Curtis Publishing Co. v. Butts

Curtis Publishing Co. v. Butts, 388 U.S. 130 (1967), was a case in which the Supreme Court of the United States established the standard of First Amendment protection against defamation claims brought by private individuals.[1]

Curtis Publishing Co. v. Butts
Seal of the United States Supreme Court
Argued February 23, 1967
Decided June 12, 1967
Full case nameCurtis Publishing Company v. Wally Butts
Citations388 U.S. 130 (more)
94 S. Ct. 2997; 41 L. Ed. 2d 789; 1974 U.S. LEXIS 88; 1 Media L. Rep. 1633
Prior historyCert. to the United States Court of Appeals for the Fifth Circuit
Subsequent historyNo. 37, 351 F.2d 702, affirmed; No. 150, 393 S.W.2d 671, reversed and remanded
Holding
Libel damages may be recoverable against a news organization if the injured party is not a public official, but a claimant must demonstrate a reckless lack of professional standards, on the part of the organization, in examining allegations for reasonable credibility.
Court membership
Chief Justice
Earl Warren
Associate Justices
Hugo Black · William O. Douglas
Tom C. Clark · John M. Harlan II
William J. Brennan Jr. · Potter Stewart
Byron White · Abe Fortas
Case opinions
PluralityHarlan, joined by Clark, Stewart, Fortas
ConcurrenceWarren
Concur/dissentBlack, joined by Douglas
Concur/dissentBrennan, joined by White
Laws applied
U.S. Const. amend. I

Background

The case involved a libel lawsuit filed by former Georgia Bulldogs football coach Wally Butts against the Saturday Evening Post. The lawsuit arose from an article in the magazine that alleged that Butts and Alabama head coach Bear Bryant had conspired to fix games. The Butts suit was consolidated with another case, Associated Press v. Walker, and the two cases were decided in one opinion.

In finding for Butts but against Walker, the Supreme Court gave some indications of when a "public figure" could sue for libel.

Decision

In a plurality opinion, written by Justice John Marshall Harlan II, the Court held that news organizations were protected from liability when printing allegations about public officials. However, the Supreme Court's New York Times Co. v. Sullivan decision (1964) lets them still be liable to public figures if the information that they disseminate is recklessly gathered and unchecked.[2]

The Court ultimately ruled in favor of Butts, and the Saturday Evening Post was ordered to pay $3.06 million to Butts in damages, which was later reduced on appeal to $460,000.[3]

The settlement was seen as a contributing factor in the demise of the venerable Saturday Evening Post and its parent corporation, the Curtis Publishing Company, two years later.[3] Both Butts and Bryant had sued for $10 million each. Bryant settled for $300,000.

See also

References

  1. ^ 388 U.S. 130 (1967)
  2. ^ [1]
  3. ^ a b "Wally Butts, Ex-Georgia Coach, Dies; Won Large Libel Suit Coached Noted Players". The New York Times. December 18, 1973. p. 46.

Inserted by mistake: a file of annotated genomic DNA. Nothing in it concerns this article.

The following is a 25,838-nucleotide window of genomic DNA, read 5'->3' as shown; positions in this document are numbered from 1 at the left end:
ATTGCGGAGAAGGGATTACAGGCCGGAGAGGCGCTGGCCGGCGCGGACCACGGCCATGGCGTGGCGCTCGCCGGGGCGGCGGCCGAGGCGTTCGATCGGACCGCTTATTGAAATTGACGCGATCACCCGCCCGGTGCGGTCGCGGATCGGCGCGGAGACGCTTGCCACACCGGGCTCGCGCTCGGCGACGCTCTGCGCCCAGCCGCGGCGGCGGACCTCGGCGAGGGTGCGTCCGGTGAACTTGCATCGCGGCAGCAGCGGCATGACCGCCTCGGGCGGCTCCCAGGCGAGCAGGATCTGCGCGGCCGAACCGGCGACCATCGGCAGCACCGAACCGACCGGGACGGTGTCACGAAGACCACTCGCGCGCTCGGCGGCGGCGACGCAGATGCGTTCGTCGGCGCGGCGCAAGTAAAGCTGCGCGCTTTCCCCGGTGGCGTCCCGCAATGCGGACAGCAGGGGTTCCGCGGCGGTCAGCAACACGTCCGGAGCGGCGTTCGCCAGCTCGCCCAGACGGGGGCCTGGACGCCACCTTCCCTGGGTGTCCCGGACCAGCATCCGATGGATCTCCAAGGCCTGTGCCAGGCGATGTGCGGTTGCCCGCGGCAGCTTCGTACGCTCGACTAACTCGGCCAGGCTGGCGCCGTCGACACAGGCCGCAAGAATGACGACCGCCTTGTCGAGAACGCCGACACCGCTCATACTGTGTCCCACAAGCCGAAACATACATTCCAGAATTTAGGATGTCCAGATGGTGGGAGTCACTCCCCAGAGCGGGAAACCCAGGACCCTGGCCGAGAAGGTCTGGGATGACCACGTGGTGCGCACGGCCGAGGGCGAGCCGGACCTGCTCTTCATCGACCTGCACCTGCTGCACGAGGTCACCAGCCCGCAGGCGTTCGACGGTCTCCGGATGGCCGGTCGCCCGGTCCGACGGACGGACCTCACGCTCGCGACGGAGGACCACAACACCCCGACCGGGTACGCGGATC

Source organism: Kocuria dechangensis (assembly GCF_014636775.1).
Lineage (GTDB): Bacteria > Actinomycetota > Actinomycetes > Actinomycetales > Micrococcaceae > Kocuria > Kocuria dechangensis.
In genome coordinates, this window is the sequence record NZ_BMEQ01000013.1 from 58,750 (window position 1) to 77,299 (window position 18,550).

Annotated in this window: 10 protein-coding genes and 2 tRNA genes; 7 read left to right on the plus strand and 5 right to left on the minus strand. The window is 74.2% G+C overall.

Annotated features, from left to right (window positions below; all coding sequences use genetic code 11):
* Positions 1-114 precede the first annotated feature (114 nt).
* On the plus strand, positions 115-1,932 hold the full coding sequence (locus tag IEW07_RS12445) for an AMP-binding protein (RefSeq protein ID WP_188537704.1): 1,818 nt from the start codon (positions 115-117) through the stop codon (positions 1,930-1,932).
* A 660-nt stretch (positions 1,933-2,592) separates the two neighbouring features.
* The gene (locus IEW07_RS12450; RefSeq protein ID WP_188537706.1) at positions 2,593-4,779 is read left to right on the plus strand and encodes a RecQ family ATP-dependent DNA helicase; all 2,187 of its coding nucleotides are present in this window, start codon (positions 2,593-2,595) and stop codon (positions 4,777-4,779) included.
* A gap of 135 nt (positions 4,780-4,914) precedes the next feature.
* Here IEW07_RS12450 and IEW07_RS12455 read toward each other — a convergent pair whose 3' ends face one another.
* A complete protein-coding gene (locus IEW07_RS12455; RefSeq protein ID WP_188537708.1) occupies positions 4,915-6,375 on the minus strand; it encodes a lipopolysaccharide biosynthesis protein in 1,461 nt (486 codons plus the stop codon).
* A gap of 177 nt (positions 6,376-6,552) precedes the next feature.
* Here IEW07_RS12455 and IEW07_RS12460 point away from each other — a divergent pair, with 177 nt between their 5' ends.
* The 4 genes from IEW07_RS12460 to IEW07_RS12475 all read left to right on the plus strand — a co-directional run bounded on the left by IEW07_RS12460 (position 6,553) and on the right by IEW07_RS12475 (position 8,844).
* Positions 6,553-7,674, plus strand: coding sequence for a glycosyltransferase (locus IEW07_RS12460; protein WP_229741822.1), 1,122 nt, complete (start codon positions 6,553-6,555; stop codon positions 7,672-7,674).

External links

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List of United States Supreme Court cases, volume 388

This is a list of all the United States Supreme Court cases from volume 388 of the United States Reports:

Loving v. Virginia, 388 U.S. 1 (1967)

Washington v. Texas, 388 U.S. 14 (1967)

NLRB v. Great Dane Trailers, Inc., 388 U.S. 26 (1967)

Berger v. New York, 388 U.S. 41 (1967)

Curtis Publishing Co. v. Butts, 388 U.S. 130 (1967)

NLRB v. Allis-Chalmers Mfg. Co., 388 U.S. 175 (1967)

United States v. Wade, 388 U.S. 218 (1967)

Gilbert v. California, 388 U.S. 263 (1967)

Stovall v. Denno, 388 U.S. 293 (1967)

Walker v. Birmingham, 388 U.S. 307 (1967)

United States v. Sealy, Inc., 388 U.S. 350 (1967)

United States v. Arnold, Schwinn & Co., 388 U.S. 365 (1967)

Prima Paint Corp. v. Flood & Conklin Mfg. Co., 388 U.S. 395 (1967)

Wisconsin v. Illinois, 388 U.S. 426 (1967)

Jacobs v. New York, 388 U.S. 431 (1967) (per curiam)

Tannenbaum v. New York, 388 U.S. 439 (1967) (per curiam)

Keney v. New York, 388 U.S. 440 (1967) (per curiam)

Friedman v. New York, 388 U.S. 441 (1967) (per curiam)

Ratner v. California, 388 U.S. 442 (1967) (per curiam)

Cobert v. New York, 388 U.S. 443 (1967) (per curiam)

Sheperd v. New York, 388 U.S. 444 (1967) (per curiam)

New York Central R. Co. v. United States, 388 U.S. 445 (1967) (per curiam)

Avansino v. New York, 388 U.S. 446 (1967) (per curiam)

Aday v. United States, 388 U.S. 447 (1967) (per curiam)

Corinth Publications, Inc. v. Wesberry, 388 U.S. 448 (1967) (per curiam)

Books, Inc. v. United States, 388 U.S. 449 (1967) (per curiam)

Rosenbloom v. Virginia, 388 U.S. 450 (1967) (per curiam)

Burkard v. New York, 388 U.S. 451 (1967) (per curiam)

A Quantity of Copies of Books v. Kansas, 388 U.S. 452 (1967) (per curiam)

Whitehouse Trucking, Inc. v. United States, 388 U.S. 453 (1967) (per curiam)

Mazes v. Ohio, 388 U.S. 453 (1967) (per curiam)

Schackman v. California, 388 U.S. 454 (1967) (per curiam)

Order of Railway Conductors and Brakemen v. United States, 388 U.S. 455 (1967) (per curiam)

Landau v. Fording, 388 U.S. 456 (1967) (per curiam)

Bell Telephone Laboratories, Inc. v. Bureau of Revenue of N. M., 388 U.S. 457 (1967) (per curiam)

Lupton Mfg. Co. v. United States, 388 U.S. 457 (1967) (per curiam)

Canton Poultry, Inc. v. Conner, 388 U.S. 458 (1967) (per curiam)

Parks v. Simpson Timber Co., 388 U.S. 459 (1967) (per curiam)

Savio v. California, 388 U.S. 460 (1967) (per curiam)

Pierrel v. United States Court of Appeals for D. C. Circuit, 388 U.S. 460 (1967) (per curiam)

Sanchez v. Cox, 388 U.S. 461 (1967) (per curiam)

Balles v. New Jersey, 388 U.S. 461 (1967) (per curiam)

Stellas v. Esperdy, 388 U.S. 462 (1967) (per curiam)

Sandoval v. Utah, 388 U.S. 463 (1967) (per curiam)

Hadley v. Massachusetts, 388 U.S. 464 (1967) (per curiam)

Hemphill v. Illinois, 388 U.S. 465 (1967) (per curiam)

Fox v. Oregon, 388 U.S. 466 (1967) (per curiam)

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